A Fragmented Country

The other day I had attended the screening of a film entitled ‘Prosecutor’. It was about Luis Moreno Ocambo, the eponymous prosecutor for the International Criminal Court, detailing his work with regards to African countries. During the movie, there was a brief flashback to his earlier work as a judge in Argentina.

There was one scene specifically that I can’t get out of my head. It was of a courtroom, where the trial of an Argentinian dictator was taking place. It was slightly grainy film footage, and you could see people had filled up every corner of the wood-lined room. When the verdict of guilty was read out, there was a close up of a woman who leaned on a railing, burying her face in her arms and sobbing.

I imagine she had lost someone during the brutal reign of the dictator. Maybe more than one person. This was for her, probably, the moment she had dreamed of. The moment justice was finally served, a moment of closure for whatever pain and heartache she had gone through. It was a very brief shot, maybe a few seconds, but it really stayed with me.

Because this is a moment that many people in Libya desire. More than desire, it consumes them. So much so, that they are willing to take justice into their own hands, because waiting for a legal court institution to be set up and put their minds at peace is too long a wait. We’re known for being emotional, impulsive people. We’re quick to love and quick to hate, too. Right now, it’s more of the latter.

Many people felt that justice was served when our own dictator was killed. Many more are waiting for the trail of other officials from the era of the dictator. But as I type this, injustice is still being generated. What else do you get out of a war?

Of course, there is the slight complication that everyone sees justice differently. For some, it’s killing the person who killed your loved one. For others, it’s burning down their house, or killing their loved ones. If someone’s city gets hit by a suicide bombing or a plane strike, well, that’s just one more point for ‘our team’. As things escalate, very few people see actual jail time as justice anymore.

Right now, we’re a nation of six million people with a grudge, and each wants the other’s eye on the end of their knife. And I’m not the exception. On the contrary, I am also angry, I have also lost people and I also have a bone to pick with those who champion the same people that have terrorized my city. It fills me with rage to see a militia leader glorified as a brave man, likened to heroes of the resistance and given pomp and status. It’s done more for the spite value than actual admiration, and I try to rise above such petty goading, but it’s difficult. They do it to hurt us, and it hurts. How do we make them understand what we’ve gone through, that we have legitimate reasons for supporting the side that we do? Even if we screamed it at them through a bullhorn, they probably still wouldn’t pay attention. Everyone’s entitled to their own delusions, I guess.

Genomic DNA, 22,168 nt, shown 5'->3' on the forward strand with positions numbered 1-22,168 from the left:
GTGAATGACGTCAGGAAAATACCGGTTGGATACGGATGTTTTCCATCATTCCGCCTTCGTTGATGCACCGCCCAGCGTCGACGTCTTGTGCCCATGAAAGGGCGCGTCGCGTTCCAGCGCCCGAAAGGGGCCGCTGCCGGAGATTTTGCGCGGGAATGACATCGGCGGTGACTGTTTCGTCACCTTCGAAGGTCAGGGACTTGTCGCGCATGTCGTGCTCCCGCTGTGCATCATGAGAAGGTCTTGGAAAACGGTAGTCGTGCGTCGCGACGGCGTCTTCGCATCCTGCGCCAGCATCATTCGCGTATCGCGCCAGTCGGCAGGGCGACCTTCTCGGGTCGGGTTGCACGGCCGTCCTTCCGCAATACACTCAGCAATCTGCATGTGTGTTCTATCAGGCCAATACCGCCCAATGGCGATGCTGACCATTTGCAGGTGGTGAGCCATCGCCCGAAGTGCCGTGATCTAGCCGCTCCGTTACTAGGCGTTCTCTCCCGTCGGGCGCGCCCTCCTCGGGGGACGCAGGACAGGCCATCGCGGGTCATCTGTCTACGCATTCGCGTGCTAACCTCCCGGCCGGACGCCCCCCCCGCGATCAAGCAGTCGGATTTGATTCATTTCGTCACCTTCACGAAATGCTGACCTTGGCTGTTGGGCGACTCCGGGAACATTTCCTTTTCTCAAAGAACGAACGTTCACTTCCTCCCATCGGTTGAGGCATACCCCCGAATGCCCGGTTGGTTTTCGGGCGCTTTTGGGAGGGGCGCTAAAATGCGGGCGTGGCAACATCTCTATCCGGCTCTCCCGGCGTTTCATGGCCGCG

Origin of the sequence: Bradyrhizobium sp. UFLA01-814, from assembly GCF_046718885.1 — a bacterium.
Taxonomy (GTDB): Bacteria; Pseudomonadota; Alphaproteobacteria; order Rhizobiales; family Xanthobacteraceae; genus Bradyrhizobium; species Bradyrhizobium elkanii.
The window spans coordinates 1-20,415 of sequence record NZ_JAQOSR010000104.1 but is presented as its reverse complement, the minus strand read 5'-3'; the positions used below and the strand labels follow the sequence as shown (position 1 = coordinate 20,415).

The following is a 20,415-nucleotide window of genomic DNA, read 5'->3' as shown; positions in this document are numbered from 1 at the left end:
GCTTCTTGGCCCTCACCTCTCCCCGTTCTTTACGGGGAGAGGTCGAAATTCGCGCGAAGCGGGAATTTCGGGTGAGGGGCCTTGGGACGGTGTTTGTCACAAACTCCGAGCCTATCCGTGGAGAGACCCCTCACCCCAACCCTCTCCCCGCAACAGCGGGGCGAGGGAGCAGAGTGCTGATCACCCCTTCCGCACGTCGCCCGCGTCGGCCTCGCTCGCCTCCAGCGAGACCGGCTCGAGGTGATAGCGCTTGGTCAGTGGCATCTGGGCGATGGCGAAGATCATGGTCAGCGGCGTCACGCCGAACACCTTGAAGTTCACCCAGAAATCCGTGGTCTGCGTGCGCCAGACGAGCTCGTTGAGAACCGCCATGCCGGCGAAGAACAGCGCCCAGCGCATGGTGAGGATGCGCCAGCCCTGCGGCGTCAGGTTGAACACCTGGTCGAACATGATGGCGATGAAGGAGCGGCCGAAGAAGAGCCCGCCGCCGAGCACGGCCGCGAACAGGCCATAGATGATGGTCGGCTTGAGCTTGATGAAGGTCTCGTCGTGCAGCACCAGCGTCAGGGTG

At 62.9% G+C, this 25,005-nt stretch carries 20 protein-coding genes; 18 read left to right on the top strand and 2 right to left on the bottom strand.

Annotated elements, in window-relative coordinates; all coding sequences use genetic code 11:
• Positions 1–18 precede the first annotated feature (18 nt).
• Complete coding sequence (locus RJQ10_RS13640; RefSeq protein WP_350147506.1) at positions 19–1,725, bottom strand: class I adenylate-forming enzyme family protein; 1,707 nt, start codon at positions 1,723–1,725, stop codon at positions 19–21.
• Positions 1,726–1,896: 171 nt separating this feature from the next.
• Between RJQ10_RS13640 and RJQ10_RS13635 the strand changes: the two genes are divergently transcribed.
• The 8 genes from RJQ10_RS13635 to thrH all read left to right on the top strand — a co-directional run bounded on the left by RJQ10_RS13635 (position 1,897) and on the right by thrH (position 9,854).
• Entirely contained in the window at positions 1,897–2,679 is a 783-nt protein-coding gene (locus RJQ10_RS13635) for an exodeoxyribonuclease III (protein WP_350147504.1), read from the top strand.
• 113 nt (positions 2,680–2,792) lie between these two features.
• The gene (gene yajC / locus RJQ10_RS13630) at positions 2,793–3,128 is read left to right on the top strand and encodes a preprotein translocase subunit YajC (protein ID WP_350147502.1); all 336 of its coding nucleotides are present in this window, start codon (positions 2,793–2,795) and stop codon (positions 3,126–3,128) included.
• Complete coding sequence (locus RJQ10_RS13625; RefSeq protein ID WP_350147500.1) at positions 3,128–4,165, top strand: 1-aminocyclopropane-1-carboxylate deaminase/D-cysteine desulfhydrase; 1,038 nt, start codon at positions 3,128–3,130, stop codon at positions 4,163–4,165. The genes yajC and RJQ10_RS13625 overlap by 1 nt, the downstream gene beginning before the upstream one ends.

And yes, you’re probably saying, “But what about your delusions, oh wayward Benghazina?” Again, I’m not an exception. But seeing a car blow up and burn the driver before your eyes isn’t a delusion. Staring down the barrel of a shotgun as a masked 17-year old asks why you want to go back to your house isn’t a delusion. Hearing a man on television promise to plunge your city into another ‘Iraq’, or that they will come to you ‘with slaughter’, isn’t a delusion. These are very real incidences, and more than once they have forced us to rethink how far the severity of the actions we’re willing to accept can go, in order to save ourselves and our city from these menaces.

And for some, who do not live through the situation and thus don’t comprehend it, believe the actions are not acceptable. This where many of the misunderstandings have come from, and what is currently widening the chasm between people. They think we want to prop up another dictator (although we are the ones who initiated the uprising against the previous dictator) and that we wish to wage conflict against them too. And there are plenty of idiots more than eager to fill the position of vengeful rival.

A lot of people say, ‘oh many nations before you have gone through this, but they always make it through the tough times.’ While that’s a very lovely sentiment to hold on to, it’s doubtful when you look around. I find myself questioning more and more lately whether we can make it through in one piece. Will we fragment into parts, each its own nation? Maybe it would be easier. It’s certainly tough to wonder how we’ll be able to all live together after this.

I think back to the girl leaning against the rail of that courtroom during a very distant era, crying in joy, and wondering if she had gone through what we had. Did she, perhaps, also break friendships over the war? Did she also find herself isolated more and more from other citizens in her country? And did she also justify actions that she might later regret?

War is ugly, but civil war is positively heinous, because the charade of national unity and solidarity is dropped as everyone is eager and willing to sink their claws into one another. People will love and hate at the drop of a hat and without any influence of principles or ethics. And we just keep fragmenting into smaller and smaller pieces, until one day we’ll all find ourselves alone, with no one on our side.

1 thought on “A Fragmented Country

  1. Pingback: From the Potomac to the Euphrates » Weekend Reading: Iran and Us, Idlib and Assad, Libya and the Abyss

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